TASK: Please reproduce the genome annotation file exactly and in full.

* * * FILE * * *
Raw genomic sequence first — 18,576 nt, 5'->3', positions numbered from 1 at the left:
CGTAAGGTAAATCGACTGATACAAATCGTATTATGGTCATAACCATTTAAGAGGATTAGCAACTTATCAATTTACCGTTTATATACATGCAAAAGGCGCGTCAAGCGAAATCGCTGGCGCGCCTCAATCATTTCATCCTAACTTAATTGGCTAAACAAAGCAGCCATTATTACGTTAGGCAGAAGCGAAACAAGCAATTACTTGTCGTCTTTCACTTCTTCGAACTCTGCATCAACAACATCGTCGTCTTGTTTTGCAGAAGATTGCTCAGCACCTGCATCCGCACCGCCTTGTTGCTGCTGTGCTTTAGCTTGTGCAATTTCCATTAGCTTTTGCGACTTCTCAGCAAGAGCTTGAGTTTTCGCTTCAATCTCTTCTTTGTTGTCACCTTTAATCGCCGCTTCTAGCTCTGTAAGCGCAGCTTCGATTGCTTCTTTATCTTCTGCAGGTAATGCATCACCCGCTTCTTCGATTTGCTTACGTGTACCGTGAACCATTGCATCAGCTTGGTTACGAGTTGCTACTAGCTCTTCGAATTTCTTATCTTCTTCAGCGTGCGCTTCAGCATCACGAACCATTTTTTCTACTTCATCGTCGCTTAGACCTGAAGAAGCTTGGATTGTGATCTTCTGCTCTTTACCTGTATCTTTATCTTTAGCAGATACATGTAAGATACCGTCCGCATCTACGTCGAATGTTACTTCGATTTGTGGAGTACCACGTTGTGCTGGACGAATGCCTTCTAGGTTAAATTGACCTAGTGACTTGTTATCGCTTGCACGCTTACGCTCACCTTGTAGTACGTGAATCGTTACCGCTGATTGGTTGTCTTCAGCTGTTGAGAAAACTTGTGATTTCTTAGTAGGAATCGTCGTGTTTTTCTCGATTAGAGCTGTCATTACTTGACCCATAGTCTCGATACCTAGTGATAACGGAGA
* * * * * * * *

Raw genomic sequence first — 18,576 nt, 5'->3', positions numbered from 1 at the left:
CGTAAGGTAAATCGACTGATACAAATCGTATTATGGTCATAACCATTTAAGAGGATTAGCAACTTATCAATTTACCGTTTATATACATGCAAAAGGCGCGTCAAGCGAAATCGCTGGCGCGCCTCAATCATTTCATCCTAACTTAATTGGCTAAACAAAGCAGCCATTATTACGTTAGGCAGAAGCGAAACAAGCAATTACTTGTCGTCTTTCACTTCTTCGAACTCTGCATCAACAACATCGTCGTCTTGTTTTGCAGAAGATTGCTCAGCACCTGCATCCGCACCGCCTTGTTGCTGCTGTGCTTTAGCTTGTGCAATTTCCATTAGCTTTTGCGACTTCTCAGCAAGAGCTTGAGTTTTCGCTTCAATCTCTTCTTTGTTGTCACCTTTAATCGCCGCTTCTAGCTCTGTAAGCGCAGCTTCGATTGCTTCTTTATCTTCTGCAGGTAATGCATCACCCGCTTCTTCGATTTGCTTACGTGTACCGTGAACCATTGCATCAGCTTGGTTACGAGTTGCTACTAGCTCTTCGAATTTCTTATCTTCTTCAGCGTGCGCTTCAGCATCACGAACCATTTTTTCTACTTCATCGTCGCTTAGACCTGAAGAAGCTTGGATTGTGATCTTCTGCTCTTTACCTGTATCTTTATCTTTAGCAGATACATGTAAGATACCGTCCGCATCTACGTCGAATGTTACTTCGATTTGTGGAGTACCACGTTGTGCTGGACGAATGCCTTCTAGGTTAAATTGACCTAGTGACTTGTTATCGCTTGCACGCTTACGCTCACCTTGTAGTACGTGAATCGTTACCGCTGATTGGTTGTCTTCAGCTGTTGAGAAAACTTGTGATTTCTTAGTAGGAATCGTCGTGTTTTTCTCGATTAGAGCTGTCATTACTTGACCCATAGTCTCGATACCTAGTGATAACGGAGA